This year, the first of the baby boomer generation becomes senior citizens. But don't expect them to start acting old anytime soon.
Data derived from the 2000 U.S. census shows that about half of the baby boomers will enter old age fairly well heeled. Described as "yuppie elderly," these boomers are in good health and have high disposable incomes. About half are married. More than 83 percent own their own homes, and 39 percent have retirement incomes greater than $25,000 per year. They are expected to set aside typical notions about how seniors live as they enter their sunset years.
Instead, studies show an ever increasing majority of Americans age 55 and older want to work as long as they are able and want homes that are larger and more luxurious than seniors have traditionally wanted.
"Today's senior wants a large airy home with high ceilings, upscale appliances, and a low-maintenance exterior," says Annie Gerard, vice president of senior housing for National Survey Systems. "This trend began in the early- to mid-1990s when seniors began to indicate they don't want cheap little houses anymore."
"We're looking at an aging boomer population of 78 million, most of whom feel they deserve a large, plush home," explains Leon Harper, senior housing specialist at AARP. "And most of them don't want to move to warmer climates. They want to stay where they are, near their families and friends."
Some national builders have recognized this trend and are building age-restricted communities in and around major cities in the Midwest and Northeast. But studies show an increasing number of seniors don't want to live in active adult communities.
A recent survey of 800 baby boomers by Del Webb, creator of active adult communities, found that compared with earlier retirees, aging boomers want more challenging retirements where they continue to work, start new businesses, increase their knowledge, and establish new goals. They put a priority on being debt-free and want lots of disposable income. The study found that income levels of boomers are at least a third higher than their parents' generation.
"Today's senior appears to want the best of both worlds," says Leslie Marks, of the Seniors Housing Council of the NAHB. "They want the gated communities and the guards, but they don't want to live exclusively with people their age. The bottom line is that the baby boomers just don't consider themselves old and probably never will."
All of this provides a dilemma to production home builders as they must determine how to build for a growing senior population that seems to not want what their predecessors wanted.
"Del Webb has built in the Chicago metro area, and many national builders are right now considering some sort of age targeted housing, if not age restricted housing, for the Detroit metro area," says Brooke Warrick, a demographer with American Lives, a market research firm based in Oakland, Calif. "The smart builder is one who is building retirement-style communities in the rust belt and in Arizona and Florida," Warrick says.
Builders must be prepared to build top-of-the-line housing that offer the best appliances and other upgrades in order to attract aging boomers, Warrick continues.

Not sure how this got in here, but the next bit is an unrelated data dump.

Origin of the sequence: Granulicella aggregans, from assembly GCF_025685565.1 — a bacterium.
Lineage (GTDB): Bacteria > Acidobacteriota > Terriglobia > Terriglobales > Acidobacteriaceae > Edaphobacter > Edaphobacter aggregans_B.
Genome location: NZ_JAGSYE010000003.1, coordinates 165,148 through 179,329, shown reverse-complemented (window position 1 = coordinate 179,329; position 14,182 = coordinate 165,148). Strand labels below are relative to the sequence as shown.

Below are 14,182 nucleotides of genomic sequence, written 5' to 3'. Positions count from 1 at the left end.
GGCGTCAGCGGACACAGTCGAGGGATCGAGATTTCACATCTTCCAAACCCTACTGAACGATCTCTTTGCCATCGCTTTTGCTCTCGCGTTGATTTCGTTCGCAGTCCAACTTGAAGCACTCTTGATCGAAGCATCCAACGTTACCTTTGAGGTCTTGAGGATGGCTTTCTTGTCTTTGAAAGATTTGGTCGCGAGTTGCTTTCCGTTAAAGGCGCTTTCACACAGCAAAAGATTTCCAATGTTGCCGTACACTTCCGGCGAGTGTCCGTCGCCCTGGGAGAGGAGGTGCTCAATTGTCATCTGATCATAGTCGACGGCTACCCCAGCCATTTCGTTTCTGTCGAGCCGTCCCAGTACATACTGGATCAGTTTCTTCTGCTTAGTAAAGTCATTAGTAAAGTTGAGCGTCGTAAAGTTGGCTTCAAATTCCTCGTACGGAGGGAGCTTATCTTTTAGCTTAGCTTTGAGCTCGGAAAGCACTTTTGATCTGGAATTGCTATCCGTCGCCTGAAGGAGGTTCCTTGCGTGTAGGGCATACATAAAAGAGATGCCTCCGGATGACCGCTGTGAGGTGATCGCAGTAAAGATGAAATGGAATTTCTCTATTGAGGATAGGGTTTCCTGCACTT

"Studies show that seniors today want homes that have anywhere from 1,800 to 2,200 square feet. That's a far cry from traditional retirement housing that averaged 1,200 feet," Warrick adds.
While seniors increasingly want larger homes, that doesn't mean they want a large lot to go along with it, Gerard says.
"The ideal home for today's seniors has plenty of natural lighting and views into courtyards and out onto nicely landscaped areas, but it doesn't have large lawns that have to be kept up. Seniors want to see the outdoors and even bring it closer to them with more windows and skylights and that sort of thing. They just don't want to have to maintain it anymore," she explains.
Another phenomenon is the exodus of seniors from high-cost-of-living markets like Southern California to non-traditional retirement areas. "We're seeing more and more equity refugees who are cashing out on their homes in Southern California and moving to nearby states where they can get a lot more home for their dollar," Gerard says. "Seniors are moving to Nevada, Idaho, Oregon, and Utah--not places traditionally associated with senior housing."
With discount carriers like Southwest Airlines offering reasonable air fares, many Southern California retirees would rather move and fly back to visit friends and relatives whenever they want, Gerard says.
Another casualty of the emerging senior housing market could be many of the assisted living centers that have popped up throughout the Midwest and Northeast, says AARP's Harper.
"A lot of companies decided to jump into assisted living centers because they saw a huge influx of people about to enter the ranks of senior citizens. But what they did not seem to take into account is the greatly improved health of today's senior. Our studies show we now have a glut of assisted living centers scattered around the nation. We expect to see a consolidation of the companies offering assisted living through mergers and buyouts," Harper says.
Today's senior is much healthier and will live far longer than his predecessors, says John Burns, vice president for published research for The Meyers Group of Irvine, Calif. "They are in better shape and are looking forward to more time to pursue their hobbies in retirement," Burns says.